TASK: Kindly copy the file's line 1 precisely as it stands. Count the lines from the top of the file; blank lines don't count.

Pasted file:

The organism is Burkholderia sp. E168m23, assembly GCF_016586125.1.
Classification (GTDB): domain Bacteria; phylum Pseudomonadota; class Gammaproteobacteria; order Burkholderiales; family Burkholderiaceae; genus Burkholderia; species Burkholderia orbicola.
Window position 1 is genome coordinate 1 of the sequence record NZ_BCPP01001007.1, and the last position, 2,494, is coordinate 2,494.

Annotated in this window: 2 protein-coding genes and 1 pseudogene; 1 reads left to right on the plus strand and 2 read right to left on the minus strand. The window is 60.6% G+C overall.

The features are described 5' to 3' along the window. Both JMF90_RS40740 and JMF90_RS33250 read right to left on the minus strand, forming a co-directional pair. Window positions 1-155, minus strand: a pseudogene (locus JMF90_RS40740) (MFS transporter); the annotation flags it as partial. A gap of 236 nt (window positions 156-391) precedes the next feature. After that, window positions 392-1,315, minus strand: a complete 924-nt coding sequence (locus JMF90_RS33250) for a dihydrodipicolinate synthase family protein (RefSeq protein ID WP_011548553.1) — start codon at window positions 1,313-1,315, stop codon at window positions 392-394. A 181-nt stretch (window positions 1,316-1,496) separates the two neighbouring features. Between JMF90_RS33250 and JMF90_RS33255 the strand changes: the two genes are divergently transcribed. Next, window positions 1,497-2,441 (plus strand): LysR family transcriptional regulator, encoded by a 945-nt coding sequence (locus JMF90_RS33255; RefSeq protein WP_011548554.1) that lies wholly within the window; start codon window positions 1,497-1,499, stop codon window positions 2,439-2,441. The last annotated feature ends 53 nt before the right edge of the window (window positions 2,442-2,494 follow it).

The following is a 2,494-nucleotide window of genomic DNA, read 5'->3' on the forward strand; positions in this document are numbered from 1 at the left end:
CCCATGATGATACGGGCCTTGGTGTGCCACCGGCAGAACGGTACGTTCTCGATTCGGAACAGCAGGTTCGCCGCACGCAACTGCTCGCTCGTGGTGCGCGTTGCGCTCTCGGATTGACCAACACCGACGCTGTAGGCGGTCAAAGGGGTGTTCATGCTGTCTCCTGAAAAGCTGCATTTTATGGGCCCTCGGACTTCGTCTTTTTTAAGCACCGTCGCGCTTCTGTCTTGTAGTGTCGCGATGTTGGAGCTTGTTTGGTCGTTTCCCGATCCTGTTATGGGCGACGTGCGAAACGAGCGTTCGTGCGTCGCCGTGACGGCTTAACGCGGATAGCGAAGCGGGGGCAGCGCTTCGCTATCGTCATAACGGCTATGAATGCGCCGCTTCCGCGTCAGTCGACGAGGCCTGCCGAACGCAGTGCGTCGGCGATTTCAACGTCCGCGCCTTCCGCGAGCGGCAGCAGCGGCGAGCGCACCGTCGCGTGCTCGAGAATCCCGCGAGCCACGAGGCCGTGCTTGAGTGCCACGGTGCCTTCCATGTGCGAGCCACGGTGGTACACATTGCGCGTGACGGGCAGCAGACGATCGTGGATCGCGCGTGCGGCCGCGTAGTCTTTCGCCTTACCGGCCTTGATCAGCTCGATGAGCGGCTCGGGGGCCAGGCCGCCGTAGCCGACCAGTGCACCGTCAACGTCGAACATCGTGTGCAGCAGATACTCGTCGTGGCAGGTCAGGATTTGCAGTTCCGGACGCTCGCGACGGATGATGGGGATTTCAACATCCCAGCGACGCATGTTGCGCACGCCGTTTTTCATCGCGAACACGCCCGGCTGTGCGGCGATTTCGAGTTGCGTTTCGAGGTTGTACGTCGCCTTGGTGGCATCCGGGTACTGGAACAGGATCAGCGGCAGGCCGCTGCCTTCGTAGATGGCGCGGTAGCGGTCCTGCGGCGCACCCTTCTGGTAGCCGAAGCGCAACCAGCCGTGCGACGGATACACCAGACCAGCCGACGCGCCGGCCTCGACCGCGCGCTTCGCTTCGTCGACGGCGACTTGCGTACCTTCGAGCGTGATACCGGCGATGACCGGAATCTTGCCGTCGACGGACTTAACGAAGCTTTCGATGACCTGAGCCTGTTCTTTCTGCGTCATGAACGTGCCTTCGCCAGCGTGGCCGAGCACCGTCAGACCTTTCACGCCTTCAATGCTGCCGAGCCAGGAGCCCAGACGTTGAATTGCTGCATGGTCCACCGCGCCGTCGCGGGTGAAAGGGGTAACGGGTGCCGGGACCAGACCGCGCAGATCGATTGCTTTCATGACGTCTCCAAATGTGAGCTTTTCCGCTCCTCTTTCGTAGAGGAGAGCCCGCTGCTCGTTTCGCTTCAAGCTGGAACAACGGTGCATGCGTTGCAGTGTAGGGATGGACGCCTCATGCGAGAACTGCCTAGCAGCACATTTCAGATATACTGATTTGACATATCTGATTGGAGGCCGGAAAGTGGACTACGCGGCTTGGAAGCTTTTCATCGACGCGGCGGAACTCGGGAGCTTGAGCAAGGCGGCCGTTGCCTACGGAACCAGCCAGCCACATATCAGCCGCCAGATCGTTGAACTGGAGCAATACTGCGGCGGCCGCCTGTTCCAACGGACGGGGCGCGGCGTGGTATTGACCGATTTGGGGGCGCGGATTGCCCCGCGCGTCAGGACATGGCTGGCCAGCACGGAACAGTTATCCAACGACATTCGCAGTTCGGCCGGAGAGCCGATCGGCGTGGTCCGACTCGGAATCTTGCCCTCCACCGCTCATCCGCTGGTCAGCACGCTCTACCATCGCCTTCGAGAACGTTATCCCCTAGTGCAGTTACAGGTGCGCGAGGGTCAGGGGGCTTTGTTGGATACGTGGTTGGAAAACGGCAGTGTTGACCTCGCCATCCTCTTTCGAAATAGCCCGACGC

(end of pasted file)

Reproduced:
The organism is Burkholderia sp. E168m23, assembly GCF_016586125.1.